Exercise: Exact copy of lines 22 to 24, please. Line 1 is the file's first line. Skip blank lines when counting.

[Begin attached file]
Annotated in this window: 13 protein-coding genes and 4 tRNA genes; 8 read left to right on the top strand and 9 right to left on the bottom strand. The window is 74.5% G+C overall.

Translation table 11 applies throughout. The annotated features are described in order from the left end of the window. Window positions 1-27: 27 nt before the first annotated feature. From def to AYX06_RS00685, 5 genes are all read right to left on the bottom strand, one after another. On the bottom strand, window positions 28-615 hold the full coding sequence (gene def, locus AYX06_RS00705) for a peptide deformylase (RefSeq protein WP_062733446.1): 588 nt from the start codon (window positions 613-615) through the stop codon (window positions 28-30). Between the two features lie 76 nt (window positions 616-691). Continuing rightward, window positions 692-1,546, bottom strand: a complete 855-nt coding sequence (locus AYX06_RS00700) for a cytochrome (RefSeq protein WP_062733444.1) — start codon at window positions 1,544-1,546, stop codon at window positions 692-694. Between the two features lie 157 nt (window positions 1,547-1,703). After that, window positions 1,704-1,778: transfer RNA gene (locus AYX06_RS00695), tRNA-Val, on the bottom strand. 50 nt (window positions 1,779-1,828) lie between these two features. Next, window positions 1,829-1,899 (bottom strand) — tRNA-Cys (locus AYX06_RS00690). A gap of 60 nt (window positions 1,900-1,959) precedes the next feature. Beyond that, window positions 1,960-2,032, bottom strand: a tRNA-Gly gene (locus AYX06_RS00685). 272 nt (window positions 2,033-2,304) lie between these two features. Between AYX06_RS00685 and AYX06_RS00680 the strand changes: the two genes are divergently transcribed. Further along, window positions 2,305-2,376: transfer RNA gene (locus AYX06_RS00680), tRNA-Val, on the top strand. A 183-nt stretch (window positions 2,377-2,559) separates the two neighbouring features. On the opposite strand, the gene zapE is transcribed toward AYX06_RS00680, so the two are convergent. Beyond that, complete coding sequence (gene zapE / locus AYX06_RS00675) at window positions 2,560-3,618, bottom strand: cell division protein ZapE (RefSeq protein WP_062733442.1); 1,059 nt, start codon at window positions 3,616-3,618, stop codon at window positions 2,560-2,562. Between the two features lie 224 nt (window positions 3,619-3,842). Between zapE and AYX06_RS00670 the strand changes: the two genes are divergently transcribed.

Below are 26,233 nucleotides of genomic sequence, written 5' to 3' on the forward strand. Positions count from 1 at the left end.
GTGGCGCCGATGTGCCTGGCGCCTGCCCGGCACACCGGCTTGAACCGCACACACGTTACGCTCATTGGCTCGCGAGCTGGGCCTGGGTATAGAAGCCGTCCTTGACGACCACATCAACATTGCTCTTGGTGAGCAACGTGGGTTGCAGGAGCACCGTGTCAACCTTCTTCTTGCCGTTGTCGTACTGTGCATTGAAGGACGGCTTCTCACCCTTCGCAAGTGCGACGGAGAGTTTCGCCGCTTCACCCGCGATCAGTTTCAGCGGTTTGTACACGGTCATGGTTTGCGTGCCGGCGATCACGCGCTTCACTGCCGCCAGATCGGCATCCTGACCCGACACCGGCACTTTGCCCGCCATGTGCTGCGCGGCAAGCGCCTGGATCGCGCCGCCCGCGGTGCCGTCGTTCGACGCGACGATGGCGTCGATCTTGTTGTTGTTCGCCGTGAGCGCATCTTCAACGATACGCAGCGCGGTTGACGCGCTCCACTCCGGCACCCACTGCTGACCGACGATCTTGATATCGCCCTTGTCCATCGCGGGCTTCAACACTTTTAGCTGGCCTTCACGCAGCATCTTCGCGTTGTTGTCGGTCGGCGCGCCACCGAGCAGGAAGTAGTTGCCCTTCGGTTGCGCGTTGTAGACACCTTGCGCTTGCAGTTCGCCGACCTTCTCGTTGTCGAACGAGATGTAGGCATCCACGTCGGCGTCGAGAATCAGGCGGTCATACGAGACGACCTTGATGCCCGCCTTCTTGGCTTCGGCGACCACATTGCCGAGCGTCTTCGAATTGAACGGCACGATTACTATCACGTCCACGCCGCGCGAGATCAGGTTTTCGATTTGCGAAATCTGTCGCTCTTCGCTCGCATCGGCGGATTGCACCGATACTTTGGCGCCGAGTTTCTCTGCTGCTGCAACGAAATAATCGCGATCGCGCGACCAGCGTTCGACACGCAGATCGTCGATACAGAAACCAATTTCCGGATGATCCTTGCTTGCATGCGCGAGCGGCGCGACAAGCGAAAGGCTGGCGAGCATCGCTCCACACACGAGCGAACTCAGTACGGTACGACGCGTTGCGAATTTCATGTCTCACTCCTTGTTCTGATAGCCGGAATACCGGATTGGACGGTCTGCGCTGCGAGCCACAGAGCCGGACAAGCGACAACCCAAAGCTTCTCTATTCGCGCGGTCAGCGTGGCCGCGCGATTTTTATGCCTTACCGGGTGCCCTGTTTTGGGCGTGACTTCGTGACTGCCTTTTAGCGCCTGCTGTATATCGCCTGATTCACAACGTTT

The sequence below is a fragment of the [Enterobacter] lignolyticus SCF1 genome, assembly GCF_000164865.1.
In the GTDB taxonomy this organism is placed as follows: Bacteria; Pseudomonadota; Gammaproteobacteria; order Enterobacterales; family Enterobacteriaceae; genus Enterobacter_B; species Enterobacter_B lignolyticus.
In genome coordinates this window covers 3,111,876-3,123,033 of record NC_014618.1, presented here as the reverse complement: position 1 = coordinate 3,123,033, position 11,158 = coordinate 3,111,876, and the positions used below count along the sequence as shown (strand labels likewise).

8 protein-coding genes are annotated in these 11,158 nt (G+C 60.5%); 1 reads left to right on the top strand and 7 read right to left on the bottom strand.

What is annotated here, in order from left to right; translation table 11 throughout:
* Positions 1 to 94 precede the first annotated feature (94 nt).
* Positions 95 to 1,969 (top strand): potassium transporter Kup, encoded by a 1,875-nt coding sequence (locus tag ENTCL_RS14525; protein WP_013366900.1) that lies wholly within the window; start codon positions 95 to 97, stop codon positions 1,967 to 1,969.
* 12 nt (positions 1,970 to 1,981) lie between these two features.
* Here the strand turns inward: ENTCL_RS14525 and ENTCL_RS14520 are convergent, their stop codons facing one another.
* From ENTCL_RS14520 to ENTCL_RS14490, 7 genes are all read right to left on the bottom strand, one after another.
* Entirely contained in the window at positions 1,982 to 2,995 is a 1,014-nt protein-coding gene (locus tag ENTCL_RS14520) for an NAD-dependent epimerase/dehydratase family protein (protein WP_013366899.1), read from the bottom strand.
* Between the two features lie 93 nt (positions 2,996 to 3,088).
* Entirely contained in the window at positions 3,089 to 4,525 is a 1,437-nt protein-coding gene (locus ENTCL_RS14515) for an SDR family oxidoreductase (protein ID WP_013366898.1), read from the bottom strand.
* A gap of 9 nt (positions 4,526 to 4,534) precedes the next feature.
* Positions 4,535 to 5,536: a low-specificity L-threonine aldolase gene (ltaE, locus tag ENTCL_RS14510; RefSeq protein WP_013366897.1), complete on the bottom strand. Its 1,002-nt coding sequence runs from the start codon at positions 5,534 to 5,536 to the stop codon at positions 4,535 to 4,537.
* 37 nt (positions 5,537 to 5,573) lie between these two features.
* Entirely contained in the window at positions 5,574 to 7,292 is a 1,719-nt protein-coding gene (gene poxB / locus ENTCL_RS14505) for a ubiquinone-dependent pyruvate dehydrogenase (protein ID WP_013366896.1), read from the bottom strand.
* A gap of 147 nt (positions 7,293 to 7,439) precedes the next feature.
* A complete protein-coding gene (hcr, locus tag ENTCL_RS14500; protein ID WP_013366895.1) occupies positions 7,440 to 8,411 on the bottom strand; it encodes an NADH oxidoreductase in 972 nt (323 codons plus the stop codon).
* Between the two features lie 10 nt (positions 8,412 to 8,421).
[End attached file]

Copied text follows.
* A gap of 147 nt (positions 7,293 to 7,439) precedes the next feature.
* A complete protein-coding gene (hcr, locus tag ENTCL_RS14500; protein ID WP_013366895.1) occupies positions 7,440 to 8,411 on the bottom strand; it encodes an NADH oxidoreductase in 972 nt (323 codons plus the stop codon).
* Between the two features lie 10 nt (positions 8,412 to 8,421).